Nagorno-Karabakh Conflict: Russia’s “Meddling” not a Factor of Stability

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The Conflict at the Backstage of International Attention

The case of the frozen conflict of Nagorno-Karabakh unlike other frozen conflicts of the Former Soviet Union is in the backstage of the regional and broader attention. While the recent developments with three other countries of European Union Eastern Partnership – Georgia, Ukraine, Moldova – signing the Association Agreement with the EU  give it  now a formal justification - there are a few more substantial reasons for that, the  main of which is its complexity. First of all, unlike in all other conflicts which have only one external adversary, involved in the secessionist domestic conflict – Russia, it has two – both Armenia and Russia. In addition, Russia’s role in all other conflicts is considered by the international community predominantly and unambiguously illegitimate, while in case of Azerbaijani-Armenian conflict – Russia is an ally of Armenia, which is small, landlocked and whose past grievances with Turkey have not been so far not addressed, which by itself cannot serve as a basis of legitimacy, but contributes to the perception.  Secondly, its complexity is strengthened by the historical context of the regional contradictions with the involvement of other regional powers and their broader relations, such as Turkey and the West, where Armenian diaspora has been promoting its political agenda and perception of security threats since the times of Ottoman Empire. Thirdly, there is a factor of what is perceived often as a civilizational bias in approaching the conflict by the Western actors, where the West is less inclined to perceive the current status quo as an “occupier versus victim”, rendering greater legitimacy to the violation of the international borders in case of NK conflict compared to the conflicts in Georgia, Moldova or Ukraine. This can be clearly seen on the discrepancy between the UN resolutions, Minsk process and voting of the Western states on the resolutions confirming territorial integrity of Azerbaijan.  Fourthly, the resolution is entrapped in the very substance of the Minsk process of OSCE, where the negotiating parties are in fact negotiating two principles – territorial integrity and self-determination in the conditions when the process did not de-legitimize the application of force, but rather use it as a bargaining tool. This circumstance conditions the fact of a little progress, as parties instead of a compromise boost their military capacities. Fifthly, for almost 23 years the ceasefire was supported without peacekeeping forces thus providing for basic stability sufficient for realization of the major interests of the regional and extra-regional powers, which first of all included energy and security cooperation. However, there have been worrying tendencies of the “status quo” lately, such as more frequent and more severe cases of violation of ceasefire on Armenian-Azerbaijani front, most alarming of which was April 2016 escalation.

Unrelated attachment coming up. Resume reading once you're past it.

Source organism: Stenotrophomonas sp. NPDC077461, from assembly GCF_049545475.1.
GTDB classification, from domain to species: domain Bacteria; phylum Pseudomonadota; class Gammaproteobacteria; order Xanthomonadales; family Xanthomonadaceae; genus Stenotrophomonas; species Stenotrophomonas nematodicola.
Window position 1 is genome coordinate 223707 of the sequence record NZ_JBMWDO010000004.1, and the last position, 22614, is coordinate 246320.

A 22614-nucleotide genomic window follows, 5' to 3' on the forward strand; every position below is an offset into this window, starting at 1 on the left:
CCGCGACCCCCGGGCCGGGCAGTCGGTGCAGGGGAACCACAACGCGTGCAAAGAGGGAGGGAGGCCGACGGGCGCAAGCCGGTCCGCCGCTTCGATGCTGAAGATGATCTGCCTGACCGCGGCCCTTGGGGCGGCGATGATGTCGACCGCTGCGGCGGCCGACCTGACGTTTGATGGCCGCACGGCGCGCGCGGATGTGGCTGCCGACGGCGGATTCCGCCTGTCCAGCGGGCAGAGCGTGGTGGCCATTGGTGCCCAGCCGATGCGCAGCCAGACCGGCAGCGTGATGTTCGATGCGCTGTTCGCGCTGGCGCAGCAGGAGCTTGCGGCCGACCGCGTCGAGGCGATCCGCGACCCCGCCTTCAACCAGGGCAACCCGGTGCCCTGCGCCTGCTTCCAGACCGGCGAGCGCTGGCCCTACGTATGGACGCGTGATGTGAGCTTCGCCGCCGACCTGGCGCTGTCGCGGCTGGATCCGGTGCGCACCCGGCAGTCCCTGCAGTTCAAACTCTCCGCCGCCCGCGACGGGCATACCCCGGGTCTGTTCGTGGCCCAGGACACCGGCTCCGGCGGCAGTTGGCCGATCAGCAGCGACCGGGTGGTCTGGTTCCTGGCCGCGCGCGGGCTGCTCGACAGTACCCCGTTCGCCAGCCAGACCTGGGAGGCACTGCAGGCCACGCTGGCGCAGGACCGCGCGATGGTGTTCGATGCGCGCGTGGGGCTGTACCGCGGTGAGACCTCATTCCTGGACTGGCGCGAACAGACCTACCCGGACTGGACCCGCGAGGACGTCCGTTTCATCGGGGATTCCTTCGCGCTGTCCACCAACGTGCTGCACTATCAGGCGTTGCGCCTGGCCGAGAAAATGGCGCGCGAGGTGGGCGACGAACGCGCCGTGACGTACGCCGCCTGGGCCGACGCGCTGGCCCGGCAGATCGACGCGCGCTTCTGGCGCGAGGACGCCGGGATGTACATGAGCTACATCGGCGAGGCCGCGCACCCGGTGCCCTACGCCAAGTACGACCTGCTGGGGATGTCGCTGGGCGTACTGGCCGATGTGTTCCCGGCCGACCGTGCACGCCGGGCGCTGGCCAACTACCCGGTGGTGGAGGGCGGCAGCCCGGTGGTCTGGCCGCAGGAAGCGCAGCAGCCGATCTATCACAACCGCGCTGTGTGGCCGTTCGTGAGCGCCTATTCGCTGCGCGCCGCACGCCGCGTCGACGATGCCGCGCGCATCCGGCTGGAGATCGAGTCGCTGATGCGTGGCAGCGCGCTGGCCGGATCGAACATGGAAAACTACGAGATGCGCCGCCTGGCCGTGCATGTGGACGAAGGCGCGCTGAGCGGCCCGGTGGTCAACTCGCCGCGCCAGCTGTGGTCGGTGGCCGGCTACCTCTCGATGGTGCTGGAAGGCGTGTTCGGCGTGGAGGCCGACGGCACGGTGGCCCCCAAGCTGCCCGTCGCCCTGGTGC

In other words, the issue of Karabakh conflict being overshadowed by other more important international events and being at periphery of the West’s attention is only one factor promoting “status quo” rather than resolution.  There are also regional actors, such as Russia, who so far has been utilizing an image – for some of a “stabilizing factor”, for the others- of “holding a key to the conflict” through support to one or another party to the conflict, mainly in military terms.  

Russia’s role